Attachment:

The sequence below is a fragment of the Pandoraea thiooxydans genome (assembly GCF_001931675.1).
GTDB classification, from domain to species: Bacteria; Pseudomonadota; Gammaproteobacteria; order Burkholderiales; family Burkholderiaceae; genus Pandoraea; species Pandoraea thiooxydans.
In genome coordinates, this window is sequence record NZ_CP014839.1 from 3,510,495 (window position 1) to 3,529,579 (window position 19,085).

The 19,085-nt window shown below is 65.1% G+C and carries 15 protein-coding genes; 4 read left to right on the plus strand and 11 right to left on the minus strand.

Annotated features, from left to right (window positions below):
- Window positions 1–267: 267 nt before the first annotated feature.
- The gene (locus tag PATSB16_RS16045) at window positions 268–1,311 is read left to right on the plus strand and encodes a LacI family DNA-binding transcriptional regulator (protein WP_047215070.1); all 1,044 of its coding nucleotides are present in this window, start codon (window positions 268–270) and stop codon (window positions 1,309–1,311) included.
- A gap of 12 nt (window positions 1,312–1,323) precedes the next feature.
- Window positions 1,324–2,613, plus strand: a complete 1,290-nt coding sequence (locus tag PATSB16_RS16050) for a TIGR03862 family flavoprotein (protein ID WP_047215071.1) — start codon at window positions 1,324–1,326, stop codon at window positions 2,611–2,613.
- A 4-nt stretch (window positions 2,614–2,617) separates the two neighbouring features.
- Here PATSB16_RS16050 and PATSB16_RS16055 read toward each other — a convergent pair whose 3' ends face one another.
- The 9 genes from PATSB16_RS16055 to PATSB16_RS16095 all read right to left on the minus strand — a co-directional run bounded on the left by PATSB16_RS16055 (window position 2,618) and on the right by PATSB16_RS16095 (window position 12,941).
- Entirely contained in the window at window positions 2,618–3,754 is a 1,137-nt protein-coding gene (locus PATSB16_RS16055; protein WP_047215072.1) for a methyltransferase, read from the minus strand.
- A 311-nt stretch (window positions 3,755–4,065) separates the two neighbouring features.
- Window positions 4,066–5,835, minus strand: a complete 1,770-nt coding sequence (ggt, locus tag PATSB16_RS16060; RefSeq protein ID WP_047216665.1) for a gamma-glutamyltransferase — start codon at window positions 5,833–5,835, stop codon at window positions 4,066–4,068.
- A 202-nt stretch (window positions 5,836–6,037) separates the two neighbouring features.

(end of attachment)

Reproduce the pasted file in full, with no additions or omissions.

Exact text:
The sequence below is a fragment of the Pandoraea thiooxydans genome (assembly GCF_001931675.1).
GTDB classification, from domain to species: Bacteria; Pseudomonadota; Gammaproteobacteria; order Burkholderiales; family Burkholderiaceae; genus Pandoraea; species Pandoraea thiooxydans.
In genome coordinates, this window is sequence record NZ_CP014839.1 from 3,510,495 (window position 1) to 3,529,579 (window position 19,085).

The 19,085-nt window shown below is 65.1% G+C and carries 15 protein-coding genes; 4 read left to right on the plus strand and 11 right to left on the minus strand.

Annotated features, from left to right (window positions below):
- Window positions 1–267: 267 nt before the first annotated feature.
- The gene (locus tag PATSB16_RS16045) at window positions 268–1,311 is read left to right on the plus strand and encodes a LacI family DNA-binding transcriptional regulator (protein WP_047215070.1); all 1,044 of its coding nucleotides are present in this window, start codon (window positions 268–270) and stop codon (window positions 1,309–1,311) included.
- A gap of 12 nt (window positions 1,312–1,323) precedes the next feature.
- Window positions 1,324–2,613, plus strand: a complete 1,290-nt coding sequence (locus tag PATSB16_RS16050) for a TIGR03862 family flavoprotein (protein ID WP_047215071.1) — start codon at window positions 1,324–1,326, stop codon at window positions 2,611–2,613.
- A 4-nt stretch (window positions 2,614–2,617) separates the two neighbouring features.
- Here PATSB16_RS16050 and PATSB16_RS16055 read toward each other — a convergent pair whose 3' ends face one another.
- The 9 genes from PATSB16_RS16055 to PATSB16_RS16095 all read right to left on the minus strand — a co-directional run bounded on the left by PATSB16_RS16055 (window position 2,618) and on the right by PATSB16_RS16095 (window position 12,941).
- Entirely contained in the window at window positions 2,618–3,754 is a 1,137-nt protein-coding gene (locus PATSB16_RS16055; protein WP_047215072.1) for a methyltransferase, read from the minus strand.
- A 311-nt stretch (window positions 3,755–4,065) separates the two neighbouring features.
- Window positions 4,066–5,835, minus strand: a complete 1,770-nt coding sequence (ggt, locus tag PATSB16_RS16060; RefSeq protein ID WP_047216665.1) for a gamma-glutamyltransferase — start codon at window positions 5,833–5,835, stop codon at window positions 4,066–4,068.
- A 202-nt stretch (window positions 5,836–6,037) separates the two neighbouring features.